Table of Contents
This volume is one of a series republishing the works of the great Belgian academic Franz Cumont (1868-1947). Cumont’s scholarship was wide-ranging, but his particular focus was the religions of the Roman imperial period and, above all, those cults characterized as “oriental.” His most famous work was the two-volume Textes et monuments figurés relatifs aux mystères de Mithra (1896–99). Comprehending the religions of those times requires a familiarity with astrology, not so much as a technical art but as a dominant world-view, even, in the form of what we term “star-worship” or “astrolatry,” itself a type of religion. Cumont understood this well: hence his many publications on astrology, gathered in the volume under review.
In all, the volume comprises 34 pieces, ranging from substantial articles to reviews and short notes. There are two indices, the first “des noms et termes anciens,” the second “des auteurs modernes.” Of the two primary editors,1 Béatrice Bakhouche, herself an accomplished scholar of astrology,2 contributed the Introduction (XIV–XLI) and Danny Praet the Préface (IX–XIII) and an article of greater import than its title might immediately suggest: “‘Le problème de l’astrologie’ dans le contexte idéologique de l’affaire Cumont : les relations entre religion et sciences dans l’Antiquité et dans les universités d’État belges” (XLIII–LVII).
“Le problème de l’astrologie,” no. 13 (105–107) in the present collection, is a short piece in a student almanac for the year 1912.3 Why should such an apparent piece of ephemera matter? It matters first because it became, with a lengthened ending, the Introduction to Cumont’s own Astrology and Religion Among the Greeks and Romans,4 and may thus be read as the author’s programmatic statement about research on the topic, itself inseparable, in Cumont’s view, from the topic of the religions of late antiquity. The book itself consisted of a series of lectures given in different academic venues in the U.S.A. in 1910-11 under the auspices of the American Committee for Lectures on the History of Religions. Significantly, the book was never translated into French—until 2000.
Secondly, “Le problème de l’astrologie” appeared in the immediate aftermath of “L’affaire de Gand,” a national political and academic crisis that led to Cumont’s departure both from the University of Gand (Ghent) and from Belgium. Beyond the crisis’s immediate issue of who should teach Roman history at Gand lay more fundamental questions about the teaching, specifically, of the religions of antiquity: what precisely were these religions, and how did they relate to Christianity? These were questions echoing not just through “les universités d’État belges” but, as Praet certainly recognizes, through the entire Western academy.5 They still resonate.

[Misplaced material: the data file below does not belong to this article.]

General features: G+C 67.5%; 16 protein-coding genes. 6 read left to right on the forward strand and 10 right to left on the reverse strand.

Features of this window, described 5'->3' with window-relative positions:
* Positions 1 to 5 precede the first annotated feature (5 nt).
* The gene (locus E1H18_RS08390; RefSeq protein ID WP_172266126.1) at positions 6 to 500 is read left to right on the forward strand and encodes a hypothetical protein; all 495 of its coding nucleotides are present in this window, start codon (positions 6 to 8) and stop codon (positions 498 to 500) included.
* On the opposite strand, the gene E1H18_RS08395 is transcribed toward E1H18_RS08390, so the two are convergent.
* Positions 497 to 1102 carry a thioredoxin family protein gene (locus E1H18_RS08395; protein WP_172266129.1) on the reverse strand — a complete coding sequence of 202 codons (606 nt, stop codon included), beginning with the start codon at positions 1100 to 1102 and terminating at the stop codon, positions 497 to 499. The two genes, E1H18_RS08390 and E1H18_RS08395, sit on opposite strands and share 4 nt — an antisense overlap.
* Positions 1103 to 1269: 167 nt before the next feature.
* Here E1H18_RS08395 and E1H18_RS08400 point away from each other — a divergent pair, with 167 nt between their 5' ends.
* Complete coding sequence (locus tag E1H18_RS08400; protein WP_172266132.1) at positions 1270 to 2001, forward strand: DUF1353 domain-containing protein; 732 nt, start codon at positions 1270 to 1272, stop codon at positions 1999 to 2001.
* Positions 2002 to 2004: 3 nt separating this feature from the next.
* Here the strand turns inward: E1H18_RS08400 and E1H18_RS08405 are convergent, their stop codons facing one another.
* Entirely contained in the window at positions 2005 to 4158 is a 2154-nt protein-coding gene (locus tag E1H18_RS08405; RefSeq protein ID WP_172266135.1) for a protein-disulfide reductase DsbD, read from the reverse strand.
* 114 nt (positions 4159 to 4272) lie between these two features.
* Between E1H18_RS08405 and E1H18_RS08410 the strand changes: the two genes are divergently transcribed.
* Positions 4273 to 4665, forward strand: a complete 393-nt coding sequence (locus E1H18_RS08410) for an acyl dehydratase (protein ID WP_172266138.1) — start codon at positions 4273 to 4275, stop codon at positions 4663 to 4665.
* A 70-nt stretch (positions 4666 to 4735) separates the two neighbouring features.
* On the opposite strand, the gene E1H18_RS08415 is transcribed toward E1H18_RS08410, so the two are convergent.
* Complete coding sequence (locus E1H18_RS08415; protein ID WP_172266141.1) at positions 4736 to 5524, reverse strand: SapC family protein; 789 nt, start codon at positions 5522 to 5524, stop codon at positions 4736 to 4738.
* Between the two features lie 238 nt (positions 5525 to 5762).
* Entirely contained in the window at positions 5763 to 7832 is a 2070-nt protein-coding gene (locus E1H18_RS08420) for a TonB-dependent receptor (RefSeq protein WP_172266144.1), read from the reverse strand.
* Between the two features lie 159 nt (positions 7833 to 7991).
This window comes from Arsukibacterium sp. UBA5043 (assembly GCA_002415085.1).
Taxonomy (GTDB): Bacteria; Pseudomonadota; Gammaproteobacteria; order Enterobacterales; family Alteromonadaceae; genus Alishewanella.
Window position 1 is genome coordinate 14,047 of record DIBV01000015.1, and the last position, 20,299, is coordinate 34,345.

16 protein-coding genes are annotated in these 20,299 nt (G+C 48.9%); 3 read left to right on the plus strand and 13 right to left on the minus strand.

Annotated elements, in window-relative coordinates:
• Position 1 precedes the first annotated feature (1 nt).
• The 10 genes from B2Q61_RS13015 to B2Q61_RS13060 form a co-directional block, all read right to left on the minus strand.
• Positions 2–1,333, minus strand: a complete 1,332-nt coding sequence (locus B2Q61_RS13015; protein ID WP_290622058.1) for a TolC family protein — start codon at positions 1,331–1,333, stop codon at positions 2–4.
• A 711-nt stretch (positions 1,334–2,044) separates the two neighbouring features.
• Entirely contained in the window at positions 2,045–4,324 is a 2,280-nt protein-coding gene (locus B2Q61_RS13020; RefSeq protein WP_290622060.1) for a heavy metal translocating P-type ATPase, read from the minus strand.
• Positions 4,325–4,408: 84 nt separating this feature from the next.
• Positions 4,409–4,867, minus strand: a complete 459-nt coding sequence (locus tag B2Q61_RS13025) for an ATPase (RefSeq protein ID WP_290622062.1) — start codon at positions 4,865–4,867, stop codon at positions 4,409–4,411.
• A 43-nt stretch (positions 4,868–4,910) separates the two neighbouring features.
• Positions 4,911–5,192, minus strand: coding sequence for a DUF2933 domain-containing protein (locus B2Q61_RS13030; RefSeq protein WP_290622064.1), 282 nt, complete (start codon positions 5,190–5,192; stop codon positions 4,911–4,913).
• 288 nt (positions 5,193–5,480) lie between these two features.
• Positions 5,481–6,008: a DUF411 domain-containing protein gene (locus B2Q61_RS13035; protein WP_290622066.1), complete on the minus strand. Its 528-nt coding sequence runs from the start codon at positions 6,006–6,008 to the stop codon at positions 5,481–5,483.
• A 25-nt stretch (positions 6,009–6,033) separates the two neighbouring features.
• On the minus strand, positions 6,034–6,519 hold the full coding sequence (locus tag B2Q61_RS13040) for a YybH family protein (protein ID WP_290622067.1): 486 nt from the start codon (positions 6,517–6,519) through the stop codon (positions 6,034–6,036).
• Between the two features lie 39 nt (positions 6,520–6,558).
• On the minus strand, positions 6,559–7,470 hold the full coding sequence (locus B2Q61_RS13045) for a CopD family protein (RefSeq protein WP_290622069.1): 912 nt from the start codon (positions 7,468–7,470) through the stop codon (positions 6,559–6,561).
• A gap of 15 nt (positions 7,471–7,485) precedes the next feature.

On the spectrum of researchers on ancient astrology Cumont belonged more with those primarily concerned with the art as an element in the religious mix of the times rather than with those who dwelt mostly on its techniques. For comparison, a good example of the latter would be Auguste Bouché-Leclercq, Cumont’s contemporary and the author of L’astrologie grecque, a work that remains, in this reviewer’s opinion, indispensible today.6 Of course, concentrating on one end of the spectrum does not preclude work on the other, and the massively engaged Cumont did indeed contribute to research on technical astrology, notably in his co-editing of several volumes of the great series Catalogus Codicum Astrologorum Graecorum (CCAG).7 This contribution served the purpose not simply of advancing our knowledge of the art, but more fundamentally of making the sources and material accessible to research. If Cumont has left an enduring legacy to the study of ancient astrology, it is there in CCAG rather than in his articles on the subject, for all the merit of the latter.